When a body of knowledge leaves its mother-culture and permeates into unfamiliar and very different cultures, errors of interpretation and understanding are bound to happen, and should be expected. Of course, such errors do not exist only within Western discourse, which has tended to filter all new and incoming information not only through a Judeo-Christian rubric, (supplemented by a capitalist, political bias from around the middle of the 20th century onwards), but is also observable within various aspects of Japanese Buddhist discourse, particularly in relation to the ‘Japanese’ interpretation of ‘Chinese’ Buddhist history. Whereas the erroneous Western discourse may be attributed in-part to cultural and historical differences, the Japanese erroneous discourse is primarily one of the deliberate ‘distortion’ of Chinese culture and identity, particularly since the Meiji Restoration of 1868, which saw a resurgent ‘nationalist’ Japan attempt to distance itself from its obvious Chinese cultural influences and origination. This situation has been compounded by the fact that Western scholarship has chosen to follow the apparently ‘modern’ scholarship of Japan, with regard to interpreting and understanding Chinese history and culture, whilst refusing to ‘engage’ with Chinese scholarship, either ‘traditional’ (pre-1949), or ‘contemporary’ (post-1949). This has created a situation whereby ‘Chinese’ history and culture has been inadequately interpreted by one culture (i.e. the ‘West’), through the erroneous scholarship of another (i.e. ‘Japan’), which is compounded by the fact that neither the West nor Japan are willing to admit the errors they have made (and continue to make) with regard to interpreting and understanding Chinese history and culture, and fully engage with Chinese academia to rectify these errors.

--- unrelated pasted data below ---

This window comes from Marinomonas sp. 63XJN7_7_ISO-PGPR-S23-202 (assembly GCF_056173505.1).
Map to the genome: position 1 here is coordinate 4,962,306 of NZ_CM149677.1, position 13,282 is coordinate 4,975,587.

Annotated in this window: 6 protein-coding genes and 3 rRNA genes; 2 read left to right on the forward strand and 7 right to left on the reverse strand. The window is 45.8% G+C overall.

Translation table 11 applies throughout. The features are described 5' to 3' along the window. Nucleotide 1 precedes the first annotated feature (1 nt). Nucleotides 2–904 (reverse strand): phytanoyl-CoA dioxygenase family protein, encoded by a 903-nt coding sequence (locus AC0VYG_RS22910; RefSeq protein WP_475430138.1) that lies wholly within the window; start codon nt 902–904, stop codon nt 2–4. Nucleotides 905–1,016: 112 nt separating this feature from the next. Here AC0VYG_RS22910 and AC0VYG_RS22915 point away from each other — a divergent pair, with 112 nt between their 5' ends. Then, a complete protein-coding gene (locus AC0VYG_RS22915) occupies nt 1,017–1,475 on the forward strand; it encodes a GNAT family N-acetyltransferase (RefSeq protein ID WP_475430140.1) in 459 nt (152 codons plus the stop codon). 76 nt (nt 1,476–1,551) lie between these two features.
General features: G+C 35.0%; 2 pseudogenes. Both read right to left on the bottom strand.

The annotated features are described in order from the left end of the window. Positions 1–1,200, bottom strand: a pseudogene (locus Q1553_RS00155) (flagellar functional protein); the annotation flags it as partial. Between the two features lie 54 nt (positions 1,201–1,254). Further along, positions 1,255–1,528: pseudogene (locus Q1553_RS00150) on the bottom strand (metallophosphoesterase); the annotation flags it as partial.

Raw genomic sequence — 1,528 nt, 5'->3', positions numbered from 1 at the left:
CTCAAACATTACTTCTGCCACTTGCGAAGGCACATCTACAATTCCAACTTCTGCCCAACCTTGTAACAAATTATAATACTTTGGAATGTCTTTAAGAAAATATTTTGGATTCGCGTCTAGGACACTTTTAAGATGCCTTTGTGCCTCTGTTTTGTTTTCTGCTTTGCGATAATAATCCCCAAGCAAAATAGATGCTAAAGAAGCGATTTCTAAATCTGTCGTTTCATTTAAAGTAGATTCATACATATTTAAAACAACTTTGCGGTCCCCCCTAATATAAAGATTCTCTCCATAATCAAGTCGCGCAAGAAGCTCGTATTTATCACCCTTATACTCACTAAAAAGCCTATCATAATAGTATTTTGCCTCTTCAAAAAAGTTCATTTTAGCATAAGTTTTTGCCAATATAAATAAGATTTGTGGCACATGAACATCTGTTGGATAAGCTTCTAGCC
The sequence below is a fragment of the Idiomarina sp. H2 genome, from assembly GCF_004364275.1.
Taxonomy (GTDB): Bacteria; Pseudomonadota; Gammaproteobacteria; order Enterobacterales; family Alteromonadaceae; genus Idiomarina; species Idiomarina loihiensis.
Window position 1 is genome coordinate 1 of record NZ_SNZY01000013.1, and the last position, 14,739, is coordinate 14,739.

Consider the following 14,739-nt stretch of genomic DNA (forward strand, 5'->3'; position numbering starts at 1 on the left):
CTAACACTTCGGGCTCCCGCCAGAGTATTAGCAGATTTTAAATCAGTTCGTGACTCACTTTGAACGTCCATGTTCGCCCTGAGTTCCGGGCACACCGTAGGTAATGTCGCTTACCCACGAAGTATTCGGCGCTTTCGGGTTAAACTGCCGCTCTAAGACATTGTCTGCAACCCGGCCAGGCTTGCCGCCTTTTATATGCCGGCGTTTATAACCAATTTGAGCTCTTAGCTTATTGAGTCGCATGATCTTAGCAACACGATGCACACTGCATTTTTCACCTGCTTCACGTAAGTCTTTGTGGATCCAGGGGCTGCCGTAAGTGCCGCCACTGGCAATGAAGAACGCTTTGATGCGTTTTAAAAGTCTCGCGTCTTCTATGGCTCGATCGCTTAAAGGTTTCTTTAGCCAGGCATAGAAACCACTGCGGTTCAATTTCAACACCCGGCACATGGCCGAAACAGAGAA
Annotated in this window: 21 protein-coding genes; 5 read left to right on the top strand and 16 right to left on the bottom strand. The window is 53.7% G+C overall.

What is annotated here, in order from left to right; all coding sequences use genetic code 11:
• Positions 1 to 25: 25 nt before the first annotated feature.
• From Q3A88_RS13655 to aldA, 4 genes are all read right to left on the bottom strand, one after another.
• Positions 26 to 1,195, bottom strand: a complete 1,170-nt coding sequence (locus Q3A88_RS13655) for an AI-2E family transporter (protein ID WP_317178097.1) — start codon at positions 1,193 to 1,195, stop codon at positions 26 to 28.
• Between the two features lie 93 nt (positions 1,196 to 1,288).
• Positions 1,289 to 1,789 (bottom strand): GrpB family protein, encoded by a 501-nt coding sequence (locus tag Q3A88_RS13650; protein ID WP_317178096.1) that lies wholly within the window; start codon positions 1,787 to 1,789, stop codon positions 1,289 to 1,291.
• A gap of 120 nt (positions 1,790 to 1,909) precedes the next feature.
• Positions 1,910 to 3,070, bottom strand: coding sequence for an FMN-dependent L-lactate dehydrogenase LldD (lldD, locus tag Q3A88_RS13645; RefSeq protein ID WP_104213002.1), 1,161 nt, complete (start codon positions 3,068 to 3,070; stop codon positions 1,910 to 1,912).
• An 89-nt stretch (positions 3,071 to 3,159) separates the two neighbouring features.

It goes without saying that every distinct cultural grouping possesses the right for self-determination, and, of course, self-interpretation, but with regard to China’s own distinct historical and cultural identity, the West and Japan appear unwilling to apply this most ‘liberal’ and common-sense attribute. Prior to WWII, China appeared ‘distant’ even to those colonial Europeans who lived there. The Confucian-based education system was designed to exclude most Chinese people, and it certainly was not open to those non-Chinese who did not understand its ethos and functionality. Although a small number of Western scholars did attempt to engage this old style Chinese academia, for the majority of Europeans It appeared opaque and impenetrable. Japan, by way of contrast, whilst pursuing a racist nationalist policy throughout Asia, was willing to modernise its institutions along Western lines, and that included reforming its academia away from that of Chinese dominated Confucianism. Part of this drive for cultural independence from China was the whole-sale rejection of Chinese history and culture. Japan quite literally ‘invented’ a new identity for itself, whilst mimicking the West culturally and militarily (a policy that would ironically lead it into a direct and disastrous confrontation with the West). After Japan’s defeat in 1945 (caused in part by the dropping of two atomic bombs by the US), and the success of Chinese Communism in 1949, the US quickly reactivated Japanese nationalism, albeit operating in a new framework of enforced liberal democracy and rampant, US-style capitalism. The US pursued this policy to create a Japanese buffer-zone between Communist China and the rest of Asia. From that ‘Cold War’ point onward, the US would not allow any correction of either its own, or Japanese scholarship relating to China, and actively encouraged further misrepresentation and distortion. The idea of this policy was to ‘conflate’ everything ‘Chinese’ with everything ‘Japanese’, so that the ordinary Westerner could not tell them apart, and had no independent access to Chinese academia to check the claims. Although the internet has allowed for theoretical access to Chinese history from China, the obvious language barrier prevents the average Westerner from being able to engage directly with authentic Chinese culture without the aid of reliable translation. However, more and more good quality translation is slowly becoming available about China in the West, and this is breaking-up the US-Japan monopoly upon interpreting Chinese history and culture.